AI Fairness 360 Open Source Toolkit
This extensible open source toolkit can help you examine, report, and mitigate discrimination and bias in machine learning models throughout the AI application lifecycle. Containing over 70 fairness metrics and 10 state-of-the-art bias mitigation algorithms developed by the research community, it is designed to translate algorithmic research from the lab into the actual practice of domains as wide-ranging as finance, human capital management, healthcare, and education. The toolkit is available in both Python and R. We invite you to use it and improve it.
Not sure what to do first? Start here!
Learn more about fairness and bias mitigation concepts, terminology, and tools before you begin.
Try a Web Demo
Step through the process of checking and remediating bias in an interactive web demo that shows a sample of capabilities available in this toolkit.
Watch videos to learn more about AI Fairness 360.
Read a paper
Read a paper describing how we designed AI Fairness 360.
Step through a set of in- depth examples that introduces developers to code that checks and mitigates bias in different industry and application domains.
Ask a Question
Join our AIF360 Slack Channel to ask questions, make comments and tell stories about how you use the toolkit.
Open a directory of Jupyter Notebooks in GitHub that provide working examples of bias detection and mitigation in sample datasets. Then share your own notebooks!
You can add new metrics and algorithms in GitHub. Share Jupyter notebooks show-casing how you have examined and mitigated bias in your machine learning application.
Learn how to put this toolkit to work for your application or industry problem. Try these tutorials.
These are ten state-of-the-art bias mitigation algorithms that can address bias throughout AI systems. Add more!
Use to mitigate bias in training data. Modifies training data features and labels.
Use to mitgate bias in training data. Modifies the weights of different training examples.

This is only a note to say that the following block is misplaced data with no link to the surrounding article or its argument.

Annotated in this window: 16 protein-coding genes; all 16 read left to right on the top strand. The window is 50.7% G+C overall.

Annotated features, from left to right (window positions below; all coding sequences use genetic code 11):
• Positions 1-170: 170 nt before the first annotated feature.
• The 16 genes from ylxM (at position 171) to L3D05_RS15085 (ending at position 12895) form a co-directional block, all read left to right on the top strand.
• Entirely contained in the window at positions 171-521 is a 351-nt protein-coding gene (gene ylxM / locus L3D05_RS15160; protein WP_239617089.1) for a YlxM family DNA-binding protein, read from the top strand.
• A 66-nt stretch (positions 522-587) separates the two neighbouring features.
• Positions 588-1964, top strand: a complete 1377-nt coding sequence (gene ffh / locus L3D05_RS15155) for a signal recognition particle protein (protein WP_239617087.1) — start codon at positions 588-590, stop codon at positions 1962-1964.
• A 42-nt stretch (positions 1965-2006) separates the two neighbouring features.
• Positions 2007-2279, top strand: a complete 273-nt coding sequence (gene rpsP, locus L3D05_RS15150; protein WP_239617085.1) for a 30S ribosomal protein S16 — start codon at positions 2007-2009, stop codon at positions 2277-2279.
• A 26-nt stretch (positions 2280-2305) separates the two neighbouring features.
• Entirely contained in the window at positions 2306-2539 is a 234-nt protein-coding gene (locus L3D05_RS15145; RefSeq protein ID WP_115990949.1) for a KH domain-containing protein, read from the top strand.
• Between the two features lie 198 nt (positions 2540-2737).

Use to mitigate bias in classifiers. Uses adversarial techniques to maximize accuracy and reduce evidence of protected attributes in predictions.
Reject Option Classification
Use to mitigate bias in predictions. Changes predictions from a classifier to make them fairer.
Disparate Impact Remover
Use to mitigate bias in training data. Edits feature values to improve group fairness.
Learning Fair Representations
Use to mitigate bias in training data. Learns fair representations by obfuscating information about protected attributes.
Use to mitigate bias in classifiers. Adds a discrimination-aware regularization term to the learning objective.
Calibrated Equalized Odds Post-processing
Use to mitigate bias in predictions. Optimizes over calibrated classifier score outputs that lead to fair output labels.
Equalized Odds Post-processing
Use to mitigate bias in predictions. Modifies the predicted labels using an optimization scheme to make predictions fairer.
Meta Fair Classifier
Use to mitigate bias in classifier. Meta algorithm that takes the fairness metric as part of the input and returns a classifier optimized for that metric.
Are individuals treated similarly? Are privileged and unprivileged groups treated similarly? Find out by using metrics like these that measure individual and group fairness.
Statistical Parity Difference
The difference of the rate of favorable outcomes received by the unprivileged group to the privileged group.
Equal Opportunity Difference
The difference of true positive rates between the unprivileged and the privileged groups.
Average Odds Difference
The average difference of false positive rate (false positives/negatives) and true positive rate (true positives/positives) between unprivileged and privileged groups.
The ratio of rate of favorable outcome for the unprivileged group to that of the privileged group.
Measures the inequality in benefit allocation for individuals.
The average Euclidean distance between the samples from the two datasets.
The average Mahalanobis distance between the samples from the two datasets.
The average Manhattan distance between the samples from the two datasets.